Sunday, June 27, 2010

Nick Clegg's Extremely Odd Definition of "Liberal" Taxation.

Nick Clegg has an article in today's Independent which had me spluttering into my coffee over breakfast. He is attempting to defend the immoral budget he has agreed to, whilst simultaneously trying to place the blame for a global economic meltdown at the door of the previous Labour administration.

Under the headline, "Tackling the poverty that Labour ignored", he tries to make Osborne's ridiculous point that theirs was a "progressive" budget.

He begins with an utterly bogus point:

We did not announce the Budget with any relish – no incoming government lightly risks widespread unpopularity so early on. But our basic assertion is sound.
This is a perfect example of the way in which the Tories have Clegg in a box. The Tories are under no risk of "widespread unpopularity", especially not amongst their own supporters who have wanted the government to tackle "social security scroungers" forever and a day. A glance at the Daily Mail and the Daily Express the day after the budget showed that they were in seventh heaven as Osborne brutalized benefit claimants - and did so with Lib Dem cover - in a way which Thatcher could only dream of.

The person risking unpopularity is Clegg and the Liberal Democrats. It is they who are betraying their electoral promises, not the Tories. Although Clegg seems not to get that point.

He goes on:
It would have been a moral betrayal to have chosen the easy route, ducking the difficult decisions today at the cost of jobs and prosperity tomorrow.
Except Clegg's argument all through the election - when he was considered wildly popular - was the exact opposite of that. Clegg argued that doing too much too soon ran the risk of a double dip recession. Oh, how quickly he changed his mind once shackled to the Tories.

He then argues that Labour are simply hoping "the problem can somehow be wished away." How strange. His position during the election was far closer to Labours than it was to the Tories, so he's almost saying that his own electoral campaign was merely an exercise in wishful thinking.

Continuing this theme, he then enters into fantasy land:
In the past, every time budgets have had to be cut, the poorest have suffered the most. This time, the richest are paying the most, not just in cash terms but as a proportion of their income. This is completely different from the budgets of the past; this was a coalition Budget.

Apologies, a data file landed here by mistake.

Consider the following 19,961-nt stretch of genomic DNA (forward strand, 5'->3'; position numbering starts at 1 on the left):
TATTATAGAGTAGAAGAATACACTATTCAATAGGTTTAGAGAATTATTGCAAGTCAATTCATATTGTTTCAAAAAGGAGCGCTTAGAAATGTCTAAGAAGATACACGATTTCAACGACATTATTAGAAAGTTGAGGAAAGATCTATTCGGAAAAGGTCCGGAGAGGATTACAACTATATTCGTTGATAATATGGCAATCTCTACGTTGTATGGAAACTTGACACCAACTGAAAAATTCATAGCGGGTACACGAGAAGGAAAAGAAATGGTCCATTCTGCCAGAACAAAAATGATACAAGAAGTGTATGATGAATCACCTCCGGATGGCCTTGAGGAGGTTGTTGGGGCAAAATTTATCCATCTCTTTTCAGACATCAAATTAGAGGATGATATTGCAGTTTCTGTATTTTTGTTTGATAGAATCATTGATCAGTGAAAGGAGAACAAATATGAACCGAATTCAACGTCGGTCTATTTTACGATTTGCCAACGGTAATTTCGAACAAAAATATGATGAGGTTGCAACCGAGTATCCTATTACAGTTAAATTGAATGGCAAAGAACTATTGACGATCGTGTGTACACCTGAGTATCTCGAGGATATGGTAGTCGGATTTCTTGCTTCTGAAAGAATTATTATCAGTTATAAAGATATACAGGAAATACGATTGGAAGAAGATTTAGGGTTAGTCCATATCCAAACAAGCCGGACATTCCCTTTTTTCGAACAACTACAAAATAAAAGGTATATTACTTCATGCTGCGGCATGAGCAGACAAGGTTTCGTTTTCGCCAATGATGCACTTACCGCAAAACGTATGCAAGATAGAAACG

Except the rich aren't losing anywhere near as much as the poor have lost because of this budget.
The institute's [Institute for Fiscal Studies] director, Robert Chote, has noted that the poorest tenth of society will lose 2.5% of their incomes, whilst the richest will suffer a loss of merely 1% of their income.
Then we get to the attack on benefits:
Decisions on benefits have been controversial, but I believe they meet the same test of fairness. It is not fair, progressive or liberal to make people better off living on handouts than they would be earning a living.
Again, the Tory belief that people choose to live on benefits rather than accept employment. And Clegg is making this argument at the very time when the budget he is talking about is calling for savings of 25% from all government departments, which will inevitably lead to people being let go, which will increase the number of unemployed in the country.

When his policies see people being paid off and losing their jobs will he still make the argument that they are probably unemployed because they preferred a life on benefits?

Then he drops what, for me, is the biggest bombshell of them all:
They come, of course, together with an unpopular increase in VAT. But when it comes to a choice between taxing what people choose to buy and taxing work, it is liberal to come down on the side of consumption rather than payroll taxes.
That's simply the most illiberal thing I have ever heard any supposedly "progressive" politician say.

Let's take that to it's logical conclusion and imagine that we were to raise all taxation in that way, which, let's face it, is what the Tories would love to do.

If I earn £100,000 a year and spend £45,000, then I would have (with Vat at 20%) contributed quite a large sum to the treasury. However, I would still have £55,000 (and 55% of my income) on which I have paid no taxation at all.

People on a lower income, who do not have the opportunity to save; and who spend all their money by necessity simply trying to feed, clothe and house their families, would find that they had been taxed on 100% of their income whilst I - who earn more and have more disposable income - had only been taxed on 45% of mine.

On what planet is that "liberal"?

I know some Tories who would be embarrassed to make that argument; and yet, Clegg not only makes it, but he claims that he is carrying on liberal traditions "from John Stuart Mill to Jo Grimond" as he does so.

Simply calling something liberal don't make it so. And Clegg has just served up a text book example of that.

Click here for full article.

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